Jan. 27 has probably been scribbled out on West Virginia’s calendar. Earlier this month, this matchup was a one-sided affair, one you would pencil down as a win. Since then, however, K-State has rattled off five conference wins and now faces the No. 3-ranked team in the conference as one of the two teams positioned in front of them.
That being said, here’s who now has the advantage and how the two teams match up:
Front court: K-State
The Wildcats have struggled rebounding the ball this season and West Virginia has a considerable edge on the boards. Naturally, one would think the Mountaineers are favorites in the front court, especially with a scorer like senior Jonathan Holton, who (as a senior) is averaging 9.9 points and 6.3 rebounds per game.
Nino Williams has changed all of that. The senior forward has been a pillar for K-State all season, and the past two weeks he’s looked like one of the conference’s best players.
Williams has hit the 20-point mark in his last two games. His midrange game is among the best in the country, and his ability to extend defenses is unrivaled in the Big 12.
West Virginia will be forced to key on Williams. He’s simply too talented to leave unguarded between 10-15 feet from the basket. That should open the door for senior Thomas Gipson to have a big game underneath and sophomore Marcus Foster on the outside.
Back court: West Virginia
If you had to find a word to describe the Mountaineers’ back court, it would be “pesky.” Head coach Bob Huggins’ bench is 10-deep and for good reason: all contribute.
West Virginia is averaging almost 13 steals per game, and surprisingly, no one player is averaging more than 2.1 a contest. Similarly, the Mountaineers are averaging 15 assists per game, but only star senior guard Juwan Staten is averaging more than two a game.
With a batch of contributors, Huggins has the players to go to. He’s also blessed with a player like Staten on his team, who ranks fourth in the conference with 15.2 points per game.
K-State has struggled at the point guard position at times this season. The team has also been lackadaisical with handling the ball. With the ability to score, steal and assist the ball, West Virginia has the upper hand in the back court.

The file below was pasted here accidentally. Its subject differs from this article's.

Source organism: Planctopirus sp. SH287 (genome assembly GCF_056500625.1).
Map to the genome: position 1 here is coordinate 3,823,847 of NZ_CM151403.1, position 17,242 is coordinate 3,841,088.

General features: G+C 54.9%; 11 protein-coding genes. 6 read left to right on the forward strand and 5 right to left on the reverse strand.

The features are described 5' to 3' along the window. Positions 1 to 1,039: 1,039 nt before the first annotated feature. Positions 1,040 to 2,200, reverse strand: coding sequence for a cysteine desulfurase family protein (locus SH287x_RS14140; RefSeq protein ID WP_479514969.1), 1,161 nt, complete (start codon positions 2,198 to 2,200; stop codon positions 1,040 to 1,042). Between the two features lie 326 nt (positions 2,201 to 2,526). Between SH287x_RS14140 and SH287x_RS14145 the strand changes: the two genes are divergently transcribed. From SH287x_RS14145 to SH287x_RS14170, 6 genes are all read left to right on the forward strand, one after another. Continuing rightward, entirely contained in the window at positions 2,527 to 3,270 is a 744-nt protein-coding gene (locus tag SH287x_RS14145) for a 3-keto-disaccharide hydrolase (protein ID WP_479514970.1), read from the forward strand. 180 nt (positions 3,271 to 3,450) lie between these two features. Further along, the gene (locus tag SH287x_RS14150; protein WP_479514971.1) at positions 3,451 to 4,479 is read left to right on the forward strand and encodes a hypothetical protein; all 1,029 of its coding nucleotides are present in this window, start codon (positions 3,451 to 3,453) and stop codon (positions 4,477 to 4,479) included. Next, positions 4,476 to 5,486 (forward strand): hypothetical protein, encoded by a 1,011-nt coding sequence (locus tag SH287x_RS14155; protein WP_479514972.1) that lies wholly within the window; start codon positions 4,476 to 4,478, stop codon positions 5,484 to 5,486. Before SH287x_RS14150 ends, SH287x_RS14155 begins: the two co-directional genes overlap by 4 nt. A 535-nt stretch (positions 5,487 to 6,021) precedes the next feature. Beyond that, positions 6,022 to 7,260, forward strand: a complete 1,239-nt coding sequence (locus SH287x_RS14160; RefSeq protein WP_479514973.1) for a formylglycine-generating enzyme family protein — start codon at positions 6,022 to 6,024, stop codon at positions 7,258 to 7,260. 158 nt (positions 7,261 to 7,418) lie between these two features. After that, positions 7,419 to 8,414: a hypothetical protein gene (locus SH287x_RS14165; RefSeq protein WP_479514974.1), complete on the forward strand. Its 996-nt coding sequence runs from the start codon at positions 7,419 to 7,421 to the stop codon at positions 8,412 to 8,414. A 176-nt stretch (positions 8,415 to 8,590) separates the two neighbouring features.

K-State X-Factor: Justin Edwards
Edwards needed time. The Big 12 is a beast of its own. The junior also needed to take the pressure off himself. “Let the game come to me,” in his own words.
With seven conference games under his belt and some confidence, Edwards is beginning to showcase why he was so highly touted out of Maine as a transfer. In K-State’s last five games, the Ontario native is averaging 9.6 points per game. Yes, he’s shooting the ball better from the outside, but more importantly, he’s driving hard to the basket and adding an entirely new dimension to the K-State offense.
Edwards will need to do much of the same against the Mountaineers if K-State hopes to knock of yet another ranked Big 12 opponent. And with the focus on Foster, Gipson and, now, Williams, Edwards will have the opportunities and space to contribute.
West Virginia X-Factor: Daxter Miles Jr.
In West Virginia’s last two losses, freshman Miles has totaled just three points on 1-8 shooting. The freshman returned to form Saturday in the Mountaineer’s overtime win against TCU, tallying 10 points. But 7 points in the three games prior is alarming for a starter who isn’t known for assisting the ball.
If Miles is able to get going, West Virginia can be overwhelming on the offensive end with Staten and Holton regularly scoring in double-digits. But K-State’s defense has been excellent defensively, limiting teams to production only from their stars.
On the road in the Big 12, West Virginia will need more from players like Miles if the team wishes to leave Bramlage Coliseum with another conference road win.
Matchup to watch: Foster vs. Staten
The two can score at will, but which one can best the other on the defensive end with the game on the line?
Tate Steinlage is a junior in mass communications.